The recent report by the National Student Clearinghouse found similar statistics: “Within the public sector, more than one fifth (21.6 percent) of students who transferred from two-year institutions and more than one quarter (25.5 percent) of those from four-year institutions moved to an institution in a different state” (National Student Clearninghouse Research Center, 2012, p. 29). These statistics show that attempts by states to standardize their general education curriculum are frustrated by the mobility of students who take courses in different states.

Many students also transfer in general education credits from Advanced Placement courses in high school and CLEP exams or by taking courses at a community college and transferring in the credits. It would be very interesting to know the percentage of students who actually take all of their general education credits at one institution, thereby fully experiencing the designed purpose of the curriculum.

I see this complication in my own program. The Bible major at my institution consists of twelve courses that are intentionally designed to build on each other in a logical progression so that students will gain the desired knowledge and skills by the time they graduate. But how many actually take all twelve courses within our program? Some students transfer courses in from elsewhere, and some take distance learning courses or summer courses at other institutions. I don’t know how many actually experience our curriculum they way that we have designed it.

Another complication follows from this. If students are not experiencing our wisely designed curriculum as we intend, then what are we actually assessing at the end of their program? In the next post, I will discuss how student mobility complicates assessment of student learning.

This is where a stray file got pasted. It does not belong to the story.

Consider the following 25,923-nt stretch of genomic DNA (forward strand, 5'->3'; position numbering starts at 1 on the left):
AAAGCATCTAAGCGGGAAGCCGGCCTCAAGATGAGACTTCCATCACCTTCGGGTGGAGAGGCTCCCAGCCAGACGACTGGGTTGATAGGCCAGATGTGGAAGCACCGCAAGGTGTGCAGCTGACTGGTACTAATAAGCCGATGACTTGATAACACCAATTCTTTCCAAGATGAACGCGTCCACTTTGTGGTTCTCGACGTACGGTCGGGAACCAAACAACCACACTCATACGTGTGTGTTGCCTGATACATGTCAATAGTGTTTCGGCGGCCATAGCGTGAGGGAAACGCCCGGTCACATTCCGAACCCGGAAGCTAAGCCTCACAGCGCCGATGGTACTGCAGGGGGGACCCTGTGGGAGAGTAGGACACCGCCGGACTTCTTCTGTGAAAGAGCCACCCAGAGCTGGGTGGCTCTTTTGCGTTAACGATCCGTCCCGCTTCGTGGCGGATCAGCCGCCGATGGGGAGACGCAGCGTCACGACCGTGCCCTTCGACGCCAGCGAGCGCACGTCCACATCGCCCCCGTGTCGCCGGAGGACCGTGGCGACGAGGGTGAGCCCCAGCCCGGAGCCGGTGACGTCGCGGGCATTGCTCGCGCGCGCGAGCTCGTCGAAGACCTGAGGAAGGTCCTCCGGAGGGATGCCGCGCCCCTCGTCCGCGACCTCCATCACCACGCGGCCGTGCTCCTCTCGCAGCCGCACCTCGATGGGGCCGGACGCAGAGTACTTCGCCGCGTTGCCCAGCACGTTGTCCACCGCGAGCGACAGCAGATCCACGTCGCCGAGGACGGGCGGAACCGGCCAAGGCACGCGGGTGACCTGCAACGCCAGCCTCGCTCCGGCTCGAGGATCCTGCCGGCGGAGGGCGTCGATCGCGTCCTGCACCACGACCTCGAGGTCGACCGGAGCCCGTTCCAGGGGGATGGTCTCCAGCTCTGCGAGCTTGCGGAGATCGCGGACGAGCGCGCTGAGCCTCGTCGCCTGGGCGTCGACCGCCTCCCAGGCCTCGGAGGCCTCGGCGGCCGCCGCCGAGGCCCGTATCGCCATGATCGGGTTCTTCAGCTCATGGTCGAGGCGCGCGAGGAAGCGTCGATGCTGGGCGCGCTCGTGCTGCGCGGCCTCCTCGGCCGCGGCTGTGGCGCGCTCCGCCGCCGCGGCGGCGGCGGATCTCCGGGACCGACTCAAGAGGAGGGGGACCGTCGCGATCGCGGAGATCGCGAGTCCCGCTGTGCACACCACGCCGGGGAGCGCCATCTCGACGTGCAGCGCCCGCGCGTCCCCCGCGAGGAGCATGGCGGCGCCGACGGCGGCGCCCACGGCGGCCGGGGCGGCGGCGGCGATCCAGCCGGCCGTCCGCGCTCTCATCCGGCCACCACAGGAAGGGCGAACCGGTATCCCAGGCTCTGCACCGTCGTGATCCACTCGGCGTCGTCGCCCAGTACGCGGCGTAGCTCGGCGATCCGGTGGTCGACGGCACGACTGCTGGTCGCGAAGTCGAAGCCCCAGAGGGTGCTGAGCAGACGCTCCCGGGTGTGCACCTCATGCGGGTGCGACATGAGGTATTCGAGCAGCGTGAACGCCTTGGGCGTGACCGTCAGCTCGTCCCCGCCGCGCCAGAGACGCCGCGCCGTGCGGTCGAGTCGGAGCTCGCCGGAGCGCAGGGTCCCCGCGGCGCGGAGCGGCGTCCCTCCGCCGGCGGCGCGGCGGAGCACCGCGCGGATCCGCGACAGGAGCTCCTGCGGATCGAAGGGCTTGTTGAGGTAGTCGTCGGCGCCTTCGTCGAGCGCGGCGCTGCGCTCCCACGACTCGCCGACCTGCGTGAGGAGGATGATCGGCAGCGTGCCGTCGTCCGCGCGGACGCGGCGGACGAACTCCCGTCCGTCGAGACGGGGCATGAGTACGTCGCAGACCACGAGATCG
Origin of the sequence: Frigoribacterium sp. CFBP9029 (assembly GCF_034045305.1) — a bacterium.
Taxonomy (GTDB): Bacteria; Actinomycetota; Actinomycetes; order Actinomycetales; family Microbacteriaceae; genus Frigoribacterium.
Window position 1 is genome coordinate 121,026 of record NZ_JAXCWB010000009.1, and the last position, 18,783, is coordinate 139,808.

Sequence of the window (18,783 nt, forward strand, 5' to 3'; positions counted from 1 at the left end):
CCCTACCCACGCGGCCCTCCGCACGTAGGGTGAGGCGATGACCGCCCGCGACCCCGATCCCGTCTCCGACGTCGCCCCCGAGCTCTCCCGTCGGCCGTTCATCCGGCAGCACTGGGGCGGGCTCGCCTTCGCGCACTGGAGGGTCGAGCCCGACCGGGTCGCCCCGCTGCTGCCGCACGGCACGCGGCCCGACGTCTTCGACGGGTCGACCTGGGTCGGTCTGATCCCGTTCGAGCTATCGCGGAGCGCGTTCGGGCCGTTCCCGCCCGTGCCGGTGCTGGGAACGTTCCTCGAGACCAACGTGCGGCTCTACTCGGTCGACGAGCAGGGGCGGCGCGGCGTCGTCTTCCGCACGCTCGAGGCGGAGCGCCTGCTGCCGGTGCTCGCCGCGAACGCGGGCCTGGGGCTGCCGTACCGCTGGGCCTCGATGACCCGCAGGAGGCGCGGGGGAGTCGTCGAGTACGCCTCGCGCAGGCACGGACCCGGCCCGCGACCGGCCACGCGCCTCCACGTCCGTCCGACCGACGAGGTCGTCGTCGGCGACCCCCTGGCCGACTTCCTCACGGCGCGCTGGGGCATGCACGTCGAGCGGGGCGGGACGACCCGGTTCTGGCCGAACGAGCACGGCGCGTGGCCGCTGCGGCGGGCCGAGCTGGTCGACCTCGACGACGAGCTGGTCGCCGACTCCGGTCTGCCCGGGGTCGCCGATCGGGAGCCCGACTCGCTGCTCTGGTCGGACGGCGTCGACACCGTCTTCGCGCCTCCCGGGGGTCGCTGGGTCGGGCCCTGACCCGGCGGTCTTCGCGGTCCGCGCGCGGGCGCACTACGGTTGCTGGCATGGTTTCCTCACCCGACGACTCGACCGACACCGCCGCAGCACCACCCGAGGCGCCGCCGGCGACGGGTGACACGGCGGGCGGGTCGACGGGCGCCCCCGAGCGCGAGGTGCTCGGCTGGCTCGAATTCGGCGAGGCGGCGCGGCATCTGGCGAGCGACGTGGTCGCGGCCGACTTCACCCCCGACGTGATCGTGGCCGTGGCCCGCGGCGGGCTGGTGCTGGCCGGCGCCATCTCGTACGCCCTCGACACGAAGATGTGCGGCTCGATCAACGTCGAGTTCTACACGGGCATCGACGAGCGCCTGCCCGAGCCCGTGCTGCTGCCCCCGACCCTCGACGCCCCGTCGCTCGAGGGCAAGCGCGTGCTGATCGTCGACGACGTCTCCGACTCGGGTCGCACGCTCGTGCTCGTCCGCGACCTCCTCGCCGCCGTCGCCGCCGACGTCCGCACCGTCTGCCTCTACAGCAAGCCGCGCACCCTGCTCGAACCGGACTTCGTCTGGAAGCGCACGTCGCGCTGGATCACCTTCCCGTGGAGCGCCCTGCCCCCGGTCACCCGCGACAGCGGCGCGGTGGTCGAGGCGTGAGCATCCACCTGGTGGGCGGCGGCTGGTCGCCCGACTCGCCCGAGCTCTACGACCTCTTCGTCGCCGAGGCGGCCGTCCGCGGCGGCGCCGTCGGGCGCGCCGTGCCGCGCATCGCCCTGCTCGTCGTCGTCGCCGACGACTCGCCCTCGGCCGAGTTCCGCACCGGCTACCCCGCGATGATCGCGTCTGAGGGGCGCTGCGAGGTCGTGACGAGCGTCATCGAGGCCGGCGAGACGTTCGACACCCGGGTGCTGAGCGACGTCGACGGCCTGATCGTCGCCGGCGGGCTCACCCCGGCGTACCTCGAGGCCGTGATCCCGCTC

Sources:

Adelman, C. (2003, September). Postsecondary attainment, attendance, curriculum, and performance: Selected results from the NELS:88/2000 postsecondary education transcript study (PETS), 2000. Washington, DC: U.S. Department of Education, Institute of Education Sciences.

Association of American Colleges and Universities. (2001). General education in an age of student mobility: An invitation to discuss systemic curricular planning. Washington, DC: Association of American Colleges and Universities.

Johnson, D. K., and Ratcliff, J. L. (2004, Spring). Creating coherence: The unfinished agenda. New Directions for Higher Education, 125, 85-95.

Johnson, D. K., Ratcliff, J. L., and Gaff, J. G. (2004, Spring). A decade of change in general education. New Directions for Higher Education, 125, 9-28.

National Student Clearinghouse Research Center. (2012). Transfer & mobility: A national view of pre-degree student movement in postsecondary institutions.